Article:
memory < 1Kb.
You've forgotten the rule of computing probability - if there's one
chance in a million, it happens every second.

You must have written some of the code for Windows.

--
Al Balmer
Sun City, AZ
Aug 1 '06 #20

P: n/a
Johan Tibell (in 11*********************@s13g2000cwa.googlegroups.c om)
said:

| I've written a piece of code that uses sockets a lot (I know that
| sockets aren't portable C, this is not a question about sockets per
| se). Much of my code ended up looking like this:

<"succeed or die" examples snipped>

| What's considered "best practice" (feel free to substitute with:
| "what do most good programmers use")?

IMO, "best practice" is to detect all detectable errors and recover
from all recoverable errors - and to provide a clear explanation
(however terse) of non-recoverable errors.

I have difficulty imagining that any "good programmer" would ignore
errors and/or fail to provide recovery from recoverable errors in
production software.

--
Morris Dovey
DeSoto Solar
DeSoto, Iowa USA
http://www.iedu.com/DeSoto
Aug 1 '06 #21

P: n/a
Andrew Poelstra said:
On 2006-08-01, Richard Heathfield <in*****@invalid.invalidwrote:
>Andrew Poelstra said:
>>It's not so much a matter of style as it is a matter of practibility:
your code must be robust, but it should also be easy to read.

Your code is not going to be robust if it doesn't check whether a request
for an external resource was successful. I agree it should be easy to
read, but that doesn't mean leaving the code out!

What exactly /would/ be the way to do such a thing? I ask you because
you don't like multiple returns or the break statement, both of which
would be a typical response.
Well, the check is done in the obvious way:

p = malloc(n * sizeof *p);
if(p == NULL)
{

The response to a failure depends on the situation. I've covered this in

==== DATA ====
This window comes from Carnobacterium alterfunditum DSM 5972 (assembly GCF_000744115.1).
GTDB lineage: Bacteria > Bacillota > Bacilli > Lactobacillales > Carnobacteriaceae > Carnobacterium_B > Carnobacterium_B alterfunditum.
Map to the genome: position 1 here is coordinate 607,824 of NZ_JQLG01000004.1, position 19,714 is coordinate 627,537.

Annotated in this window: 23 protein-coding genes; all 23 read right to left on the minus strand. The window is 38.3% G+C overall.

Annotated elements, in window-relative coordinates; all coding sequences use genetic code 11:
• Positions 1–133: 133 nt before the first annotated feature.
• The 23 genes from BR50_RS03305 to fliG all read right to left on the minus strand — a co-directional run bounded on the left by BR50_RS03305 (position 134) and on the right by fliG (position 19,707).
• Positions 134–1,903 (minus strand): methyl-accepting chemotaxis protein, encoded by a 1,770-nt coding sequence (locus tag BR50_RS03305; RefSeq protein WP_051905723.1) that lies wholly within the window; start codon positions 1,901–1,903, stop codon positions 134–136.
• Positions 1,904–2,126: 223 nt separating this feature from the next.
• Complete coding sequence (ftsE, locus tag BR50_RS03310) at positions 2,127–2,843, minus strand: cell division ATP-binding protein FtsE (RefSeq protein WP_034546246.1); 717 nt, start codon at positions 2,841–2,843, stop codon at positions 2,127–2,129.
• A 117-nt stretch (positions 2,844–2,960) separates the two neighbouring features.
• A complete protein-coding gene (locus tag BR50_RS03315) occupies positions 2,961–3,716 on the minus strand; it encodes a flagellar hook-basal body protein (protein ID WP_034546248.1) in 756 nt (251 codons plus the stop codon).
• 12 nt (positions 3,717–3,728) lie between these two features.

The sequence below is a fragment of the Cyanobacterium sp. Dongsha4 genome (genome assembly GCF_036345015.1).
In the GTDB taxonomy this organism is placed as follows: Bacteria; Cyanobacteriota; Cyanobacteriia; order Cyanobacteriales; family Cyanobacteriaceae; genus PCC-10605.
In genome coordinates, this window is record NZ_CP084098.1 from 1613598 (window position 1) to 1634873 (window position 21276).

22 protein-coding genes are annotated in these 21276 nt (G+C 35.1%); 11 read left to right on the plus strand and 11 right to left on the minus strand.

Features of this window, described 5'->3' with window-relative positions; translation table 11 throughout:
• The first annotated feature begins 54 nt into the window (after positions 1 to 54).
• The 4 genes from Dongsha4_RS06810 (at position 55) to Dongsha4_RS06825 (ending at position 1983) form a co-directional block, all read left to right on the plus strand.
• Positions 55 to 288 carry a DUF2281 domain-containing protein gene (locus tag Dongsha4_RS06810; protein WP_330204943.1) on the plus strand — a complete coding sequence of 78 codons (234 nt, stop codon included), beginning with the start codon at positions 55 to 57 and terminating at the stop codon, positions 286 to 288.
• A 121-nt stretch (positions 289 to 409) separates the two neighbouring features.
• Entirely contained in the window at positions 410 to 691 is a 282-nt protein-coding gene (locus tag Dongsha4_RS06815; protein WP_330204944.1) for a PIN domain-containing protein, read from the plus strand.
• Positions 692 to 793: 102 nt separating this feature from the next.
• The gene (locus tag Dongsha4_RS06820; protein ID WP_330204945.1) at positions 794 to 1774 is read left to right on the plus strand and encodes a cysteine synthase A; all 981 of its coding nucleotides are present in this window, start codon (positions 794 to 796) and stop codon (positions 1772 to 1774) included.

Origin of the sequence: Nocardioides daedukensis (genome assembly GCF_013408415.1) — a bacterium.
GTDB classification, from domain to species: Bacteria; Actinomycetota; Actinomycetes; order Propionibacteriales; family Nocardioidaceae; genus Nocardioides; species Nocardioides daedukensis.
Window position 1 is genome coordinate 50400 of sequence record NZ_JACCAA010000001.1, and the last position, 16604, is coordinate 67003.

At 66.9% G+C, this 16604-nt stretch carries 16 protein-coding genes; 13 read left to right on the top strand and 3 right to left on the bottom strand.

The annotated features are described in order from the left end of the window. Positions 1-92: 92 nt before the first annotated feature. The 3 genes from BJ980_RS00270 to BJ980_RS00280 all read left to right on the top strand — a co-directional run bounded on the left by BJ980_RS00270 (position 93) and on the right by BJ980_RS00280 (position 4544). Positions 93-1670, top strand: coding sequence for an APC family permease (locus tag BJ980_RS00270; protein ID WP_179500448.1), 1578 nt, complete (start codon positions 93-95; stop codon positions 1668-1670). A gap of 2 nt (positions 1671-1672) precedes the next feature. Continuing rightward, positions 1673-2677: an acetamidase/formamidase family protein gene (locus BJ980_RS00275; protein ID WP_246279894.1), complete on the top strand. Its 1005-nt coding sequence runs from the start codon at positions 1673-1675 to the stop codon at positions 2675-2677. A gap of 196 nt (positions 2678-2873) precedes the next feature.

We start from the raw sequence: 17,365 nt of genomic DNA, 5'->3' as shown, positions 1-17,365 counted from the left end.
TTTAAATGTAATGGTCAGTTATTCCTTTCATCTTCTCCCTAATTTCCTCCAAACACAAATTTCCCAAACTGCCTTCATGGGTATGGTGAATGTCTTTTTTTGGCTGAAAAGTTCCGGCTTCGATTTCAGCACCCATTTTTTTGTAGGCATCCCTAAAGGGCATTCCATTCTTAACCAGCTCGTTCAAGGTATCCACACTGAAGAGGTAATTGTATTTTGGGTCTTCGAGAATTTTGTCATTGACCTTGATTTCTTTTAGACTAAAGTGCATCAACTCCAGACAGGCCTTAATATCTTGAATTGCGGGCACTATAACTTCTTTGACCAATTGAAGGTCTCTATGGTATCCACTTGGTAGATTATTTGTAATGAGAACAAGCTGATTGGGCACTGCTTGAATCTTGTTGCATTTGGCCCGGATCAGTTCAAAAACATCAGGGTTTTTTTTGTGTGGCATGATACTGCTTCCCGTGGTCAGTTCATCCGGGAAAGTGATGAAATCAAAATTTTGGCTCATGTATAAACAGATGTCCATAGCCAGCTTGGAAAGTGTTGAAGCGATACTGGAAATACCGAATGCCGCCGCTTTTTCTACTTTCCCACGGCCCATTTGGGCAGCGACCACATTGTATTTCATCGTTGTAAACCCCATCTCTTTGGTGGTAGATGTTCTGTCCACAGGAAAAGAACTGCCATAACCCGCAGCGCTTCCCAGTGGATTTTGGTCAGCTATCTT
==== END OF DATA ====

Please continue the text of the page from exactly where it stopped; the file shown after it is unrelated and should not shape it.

some detail in my one-and-only contribution to "the literature", so I'll
just bullet-point some possible responses here:

* abort the program. The "student solution" - suitable only for high school
students and, perhaps, example programs (with a big red warning flag).
* break down the memory requirement into two or more sub-blocks.
* use less memory!
* point to a fixed-length buffer instead (and remember not to free it!)
* allocate an emergency reserve at the beginning of the program
* use virtual memory on another machine networked to this one (this
is a lot of work, but it may be worth it on super-huge projects)
>>Nowadays
programs targeted at home computers or servers can assume that you'll
have a 99.99% success rate on a functioning system when allocating
memory < 1Kb.

Programmers who make such an assumption should not be writing for the
home market or the server market. They should be writing in crayon on
droolproof paper.

Being as every other post was pretty much exactly as insulting as this,
Well, I wasn't really trying to insult you. I was just trying to communicate
my concern at the prevalence of this really bad practice of not checking
that an external resource acquisition attempt succeeded. You wouldn't omit
a check on fopen or socket or connect, so why on malloc?
I'd say that I wasn't not wrong on any minor point! I'm glad that I
haven't had the chance to make these foolhardy changes to my actual code
yet.
So am I. :-)

--
Richard Heathfield
"Usenet is a strange place" - dmr 29/7/1999
http://www.cpax.org.uk
email: rjh at above domain (but drop the www, obviously)
Aug 1 '06 #22

P: n/a
Morris Dovey wrote:
IMO, "best practice" is to detect all detectable errors and recover
from all recoverable errors - and to provide a clear explanation
(however terse) of non-recoverable errors.

I have difficulty imagining that any "good programmer" would ignore
errors and/or fail to provide recovery from recoverable errors in
production software.
The topic of this post is not whether to check errors or not. Read the
original message.

Aug 1 '06 #23

P: n/a
In article <ln************@nuthaus.mib.org>,
Keith Thompson <ks***@mib.orgwrote:
>Nowadays
programs targeted at home computers or servers can assume that you'll
have a 99.99% success rate on a functioning system when allocating
memory < 1Kb.
>Why would you want to settle for 99.99% when you can get 100%?
Of course, as noted in previous threads in this newsgroup, checking
malloc() results will only increase your success rate from 99.99% to
99.991% on the many modern operating systems which overcommit memory.

On the other hand, if someone uses your code in a situation where it
Really Matters that it fail cleanly, they will presumably take steps
to ensure that malloc() doesn't overcommit.

-- Richard
Aug 1 '06 #24

P: n/a
jacob navia wrote:
Keith Thompson a écrit :
>Personally, I don't use debuggers very often, so it usually wouldn't